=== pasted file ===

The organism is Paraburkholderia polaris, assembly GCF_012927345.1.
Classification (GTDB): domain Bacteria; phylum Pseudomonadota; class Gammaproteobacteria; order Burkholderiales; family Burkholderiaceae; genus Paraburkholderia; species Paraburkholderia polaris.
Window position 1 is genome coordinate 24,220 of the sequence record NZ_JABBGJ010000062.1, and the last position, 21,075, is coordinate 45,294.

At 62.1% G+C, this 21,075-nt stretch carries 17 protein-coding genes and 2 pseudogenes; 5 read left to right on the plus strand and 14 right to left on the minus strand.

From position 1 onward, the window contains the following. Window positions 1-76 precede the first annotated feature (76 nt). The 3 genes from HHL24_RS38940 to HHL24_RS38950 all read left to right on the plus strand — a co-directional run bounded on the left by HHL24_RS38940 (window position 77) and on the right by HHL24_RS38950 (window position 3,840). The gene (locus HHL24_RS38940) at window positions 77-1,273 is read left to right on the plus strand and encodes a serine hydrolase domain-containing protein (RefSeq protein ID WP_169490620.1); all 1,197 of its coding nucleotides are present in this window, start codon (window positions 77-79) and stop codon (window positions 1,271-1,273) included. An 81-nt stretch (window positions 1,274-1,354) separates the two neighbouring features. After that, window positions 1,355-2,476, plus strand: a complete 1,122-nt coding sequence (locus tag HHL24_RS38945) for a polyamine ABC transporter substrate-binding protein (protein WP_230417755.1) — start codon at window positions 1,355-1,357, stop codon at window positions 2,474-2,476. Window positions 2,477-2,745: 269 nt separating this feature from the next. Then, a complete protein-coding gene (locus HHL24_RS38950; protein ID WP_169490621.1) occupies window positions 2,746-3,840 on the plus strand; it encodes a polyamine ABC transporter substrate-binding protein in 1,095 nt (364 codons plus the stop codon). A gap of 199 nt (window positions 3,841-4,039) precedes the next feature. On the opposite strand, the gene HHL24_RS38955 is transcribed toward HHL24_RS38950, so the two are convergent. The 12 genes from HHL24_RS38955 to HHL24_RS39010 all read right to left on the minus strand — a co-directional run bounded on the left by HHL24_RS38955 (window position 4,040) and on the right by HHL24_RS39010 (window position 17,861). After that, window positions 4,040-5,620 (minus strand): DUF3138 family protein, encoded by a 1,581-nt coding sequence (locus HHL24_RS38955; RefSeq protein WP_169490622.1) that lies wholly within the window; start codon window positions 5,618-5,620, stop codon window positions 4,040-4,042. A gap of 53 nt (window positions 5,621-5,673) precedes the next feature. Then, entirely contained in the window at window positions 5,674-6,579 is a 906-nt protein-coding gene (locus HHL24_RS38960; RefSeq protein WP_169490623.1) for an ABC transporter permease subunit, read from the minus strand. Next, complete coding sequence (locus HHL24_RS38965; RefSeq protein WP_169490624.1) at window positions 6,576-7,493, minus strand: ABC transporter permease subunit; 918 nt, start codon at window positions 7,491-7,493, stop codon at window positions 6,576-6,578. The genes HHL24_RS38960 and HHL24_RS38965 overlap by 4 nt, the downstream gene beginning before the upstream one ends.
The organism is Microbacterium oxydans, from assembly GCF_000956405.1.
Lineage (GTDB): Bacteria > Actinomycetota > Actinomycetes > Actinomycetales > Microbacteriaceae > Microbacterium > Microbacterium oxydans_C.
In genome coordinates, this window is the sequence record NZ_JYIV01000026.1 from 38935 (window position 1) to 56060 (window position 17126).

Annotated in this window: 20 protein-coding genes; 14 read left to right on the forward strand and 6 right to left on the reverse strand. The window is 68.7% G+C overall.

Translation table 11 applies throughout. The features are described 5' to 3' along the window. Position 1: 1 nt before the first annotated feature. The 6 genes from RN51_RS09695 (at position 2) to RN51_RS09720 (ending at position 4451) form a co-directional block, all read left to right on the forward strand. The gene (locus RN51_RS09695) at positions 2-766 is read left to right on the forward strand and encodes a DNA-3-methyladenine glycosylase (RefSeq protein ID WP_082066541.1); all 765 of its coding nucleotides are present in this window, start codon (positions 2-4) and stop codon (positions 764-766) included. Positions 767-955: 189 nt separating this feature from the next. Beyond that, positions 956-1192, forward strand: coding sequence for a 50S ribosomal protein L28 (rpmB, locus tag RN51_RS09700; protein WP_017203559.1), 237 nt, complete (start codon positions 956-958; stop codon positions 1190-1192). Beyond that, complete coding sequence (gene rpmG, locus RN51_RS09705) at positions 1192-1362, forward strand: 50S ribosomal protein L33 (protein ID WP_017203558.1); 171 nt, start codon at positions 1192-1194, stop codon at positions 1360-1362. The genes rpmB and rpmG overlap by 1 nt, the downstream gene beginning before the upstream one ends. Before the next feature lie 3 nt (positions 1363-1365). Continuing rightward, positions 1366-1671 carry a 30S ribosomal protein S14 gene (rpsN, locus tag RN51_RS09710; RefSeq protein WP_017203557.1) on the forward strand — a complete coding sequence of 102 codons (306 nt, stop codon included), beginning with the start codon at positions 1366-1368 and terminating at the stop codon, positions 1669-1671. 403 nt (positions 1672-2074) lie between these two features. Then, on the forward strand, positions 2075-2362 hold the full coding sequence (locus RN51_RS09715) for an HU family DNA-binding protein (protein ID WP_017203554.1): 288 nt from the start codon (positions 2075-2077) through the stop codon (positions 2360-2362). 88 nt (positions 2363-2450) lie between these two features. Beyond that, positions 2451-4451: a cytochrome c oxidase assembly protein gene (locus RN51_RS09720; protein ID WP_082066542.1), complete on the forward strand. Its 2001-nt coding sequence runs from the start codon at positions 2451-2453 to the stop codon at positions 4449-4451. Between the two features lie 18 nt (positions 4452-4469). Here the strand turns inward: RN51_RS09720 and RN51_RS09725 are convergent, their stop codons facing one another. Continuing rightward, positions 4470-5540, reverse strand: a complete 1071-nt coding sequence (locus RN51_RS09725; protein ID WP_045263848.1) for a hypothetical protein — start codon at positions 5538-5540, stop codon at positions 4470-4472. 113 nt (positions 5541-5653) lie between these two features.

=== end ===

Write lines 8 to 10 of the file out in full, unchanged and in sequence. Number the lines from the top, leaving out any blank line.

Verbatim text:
In genome coordinates, this window is the sequence record NZ_JYIV01000026.1 from 38935 (window position 1) to 56060 (window position 17126).

Annotated in this window: 20 protein-coding genes; 14 read left to right on the forward strand and 6 right to left on the reverse strand. The window is 68.7% G+C overall.

Translation table 11 applies throughout. The features are described 5' to 3' along the window. Position 1: 1 nt before the first annotated feature. The 6 genes from RN51_RS09695 (at position 2) to RN51_RS09720 (ending at position 4451) form a co-directional block, all read left to right on the forward strand. The gene (locus RN51_RS09695) at positions 2-766 is read left to right on the forward strand and encodes a DNA-3-methyladenine glycosylase (RefSeq protein ID WP_082066541.1); all 765 of its coding nucleotides are present in this window, start codon (positions 2-4) and stop codon (positions 764-766) included. Positions 767-955: 189 nt separating this feature from the next. Beyond that, positions 956-1192, forward strand: coding sequence for a 50S ribosomal protein L28 (rpmB, locus tag RN51_RS09700; protein WP_017203559.1), 237 nt, complete (start codon positions 956-958; stop codon positions 1190-1192). Beyond that, complete coding sequence (gene rpmG, locus RN51_RS09705) at positions 1192-1362, forward strand: 50S ribosomal protein L33 (protein ID WP_017203558.1); 171 nt, start codon at positions 1192-1194, stop codon at positions 1360-1362. The genes rpmB and rpmG overlap by 1 nt, the downstream gene beginning before the upstream one ends. Before the next feature lie 3 nt (positions 1363-1365). Continuing rightward, positions 1366-1671 carry a 30S ribosomal protein S14 gene (rpsN, locus tag RN51_RS09710; RefSeq protein WP_017203557.1) on the forward strand — a complete coding sequence of 102 codons (306 nt, stop codon included), beginning with the start codon at positions 1366-1368 and terminating at the stop codon, positions 1669-1671. 403 nt (positions 1672-2074) lie between these two features. Then, on the forward strand, positions 2075-2362 hold the full coding sequence (locus RN51_RS09715) for an HU family DNA-binding protein (protein ID WP_017203554.1): 288 nt from the start codon (positions 2075-2077) through the stop codon (positions 2360-2362). 88 nt (positions 2363-2450) lie between these two features. Beyond that, positions 2451-4451: a cytochrome c oxidase assembly protein gene (locus RN51_RS09720; protein ID WP_082066542.1), complete on the forward strand. Its 2001-nt coding sequence runs from the start codon at positions 2451-2453 to the stop codon at positions 4449-4451. Between the two features lie 18 nt (positions 4452-4469). Here the strand turns inward: RN51_RS09720 and RN51_RS09725 are convergent, their stop codons facing one another. Continuing rightward, positions 4470-5540, reverse strand: a complete 1071-nt coding sequence (locus RN51_RS09725; protein ID WP_045263848.1) for a hypothetical protein — start codon at positions 5538-5540, stop codon at positions 4470-4472. 113 nt (positions 5541-5653) lie between these two features.